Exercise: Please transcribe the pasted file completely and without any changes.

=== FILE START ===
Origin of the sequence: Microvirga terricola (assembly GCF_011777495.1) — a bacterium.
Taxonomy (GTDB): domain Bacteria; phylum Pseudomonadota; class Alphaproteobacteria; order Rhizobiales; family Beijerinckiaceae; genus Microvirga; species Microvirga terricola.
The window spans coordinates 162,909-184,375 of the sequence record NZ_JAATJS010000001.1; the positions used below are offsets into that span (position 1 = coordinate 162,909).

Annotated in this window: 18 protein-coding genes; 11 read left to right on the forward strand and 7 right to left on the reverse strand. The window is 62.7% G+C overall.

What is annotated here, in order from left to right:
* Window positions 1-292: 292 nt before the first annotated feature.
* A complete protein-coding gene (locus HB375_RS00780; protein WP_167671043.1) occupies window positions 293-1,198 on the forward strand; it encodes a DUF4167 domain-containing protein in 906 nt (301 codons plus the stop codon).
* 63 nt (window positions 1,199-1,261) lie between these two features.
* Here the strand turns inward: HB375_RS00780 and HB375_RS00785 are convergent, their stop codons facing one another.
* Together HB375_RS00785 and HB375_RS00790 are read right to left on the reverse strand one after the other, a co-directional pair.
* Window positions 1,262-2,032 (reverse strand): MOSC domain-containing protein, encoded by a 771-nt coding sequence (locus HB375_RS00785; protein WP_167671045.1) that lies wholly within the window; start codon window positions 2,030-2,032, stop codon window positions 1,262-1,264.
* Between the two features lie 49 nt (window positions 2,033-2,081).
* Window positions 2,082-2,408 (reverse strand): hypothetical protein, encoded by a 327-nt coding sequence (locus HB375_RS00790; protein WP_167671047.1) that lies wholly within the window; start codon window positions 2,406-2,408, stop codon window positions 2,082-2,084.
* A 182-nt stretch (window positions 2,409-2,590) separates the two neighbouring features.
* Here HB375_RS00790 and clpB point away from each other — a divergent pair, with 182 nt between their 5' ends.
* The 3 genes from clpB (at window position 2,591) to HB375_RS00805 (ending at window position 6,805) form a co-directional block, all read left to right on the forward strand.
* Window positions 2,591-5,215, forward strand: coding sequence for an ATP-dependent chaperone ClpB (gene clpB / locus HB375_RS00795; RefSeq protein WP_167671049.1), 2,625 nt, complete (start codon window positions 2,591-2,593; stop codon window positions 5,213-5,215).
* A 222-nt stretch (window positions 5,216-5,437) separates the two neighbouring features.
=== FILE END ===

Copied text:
Origin of the sequence: Microvirga terricola (assembly GCF_011777495.1) — a bacterium.
Taxonomy (GTDB): domain Bacteria; phylum Pseudomonadota; class Alphaproteobacteria; order Rhizobiales; family Beijerinckiaceae; genus Microvirga; species Microvirga terricola.
The window spans coordinates 162,909-184,375 of the sequence record NZ_JAATJS010000001.1; the positions used below are offsets into that span (position 1 = coordinate 162,909).

Annotated in this window: 18 protein-coding genes; 11 read left to right on the forward strand and 7 right to left on the reverse strand. The window is 62.7% G+C overall.

What is annotated here, in order from left to right:
* Window positions 1-292: 292 nt before the first annotated feature.
* A complete protein-coding gene (locus HB375_RS00780; protein WP_167671043.1) occupies window positions 293-1,198 on the forward strand; it encodes a DUF4167 domain-containing protein in 906 nt (301 codons plus the stop codon).
* 63 nt (window positions 1,199-1,261) lie between these two features.
* Here the strand turns inward: HB375_RS00780 and HB375_RS00785 are convergent, their stop codons facing one another.
* Together HB375_RS00785 and HB375_RS00790 are read right to left on the reverse strand one after the other, a co-directional pair.
* Window positions 1,262-2,032 (reverse strand): MOSC domain-containing protein, encoded by a 771-nt coding sequence (locus HB375_RS00785; protein WP_167671045.1) that lies wholly within the window; start codon window positions 2,030-2,032, stop codon window positions 1,262-1,264.
* Between the two features lie 49 nt (window positions 2,033-2,081).
* Window positions 2,082-2,408 (reverse strand): hypothetical protein, encoded by a 327-nt coding sequence (locus HB375_RS00790; protein WP_167671047.1) that lies wholly within the window; start codon window positions 2,406-2,408, stop codon window positions 2,082-2,084.
* A 182-nt stretch (window positions 2,409-2,590) separates the two neighbouring features.
* Here HB375_RS00790 and clpB point away from each other — a divergent pair, with 182 nt between their 5' ends.
* The 3 genes from clpB (at window position 2,591) to HB375_RS00805 (ending at window position 6,805) form a co-directional block, all read left to right on the forward strand.
* Window positions 2,591-5,215, forward strand: coding sequence for an ATP-dependent chaperone ClpB (gene clpB / locus HB375_RS00795; RefSeq protein WP_167671049.1), 2,625 nt, complete (start codon window positions 2,591-2,593; stop codon window positions 5,213-5,215).
* A 222-nt stretch (window positions 5,216-5,437) separates the two neighbouring features.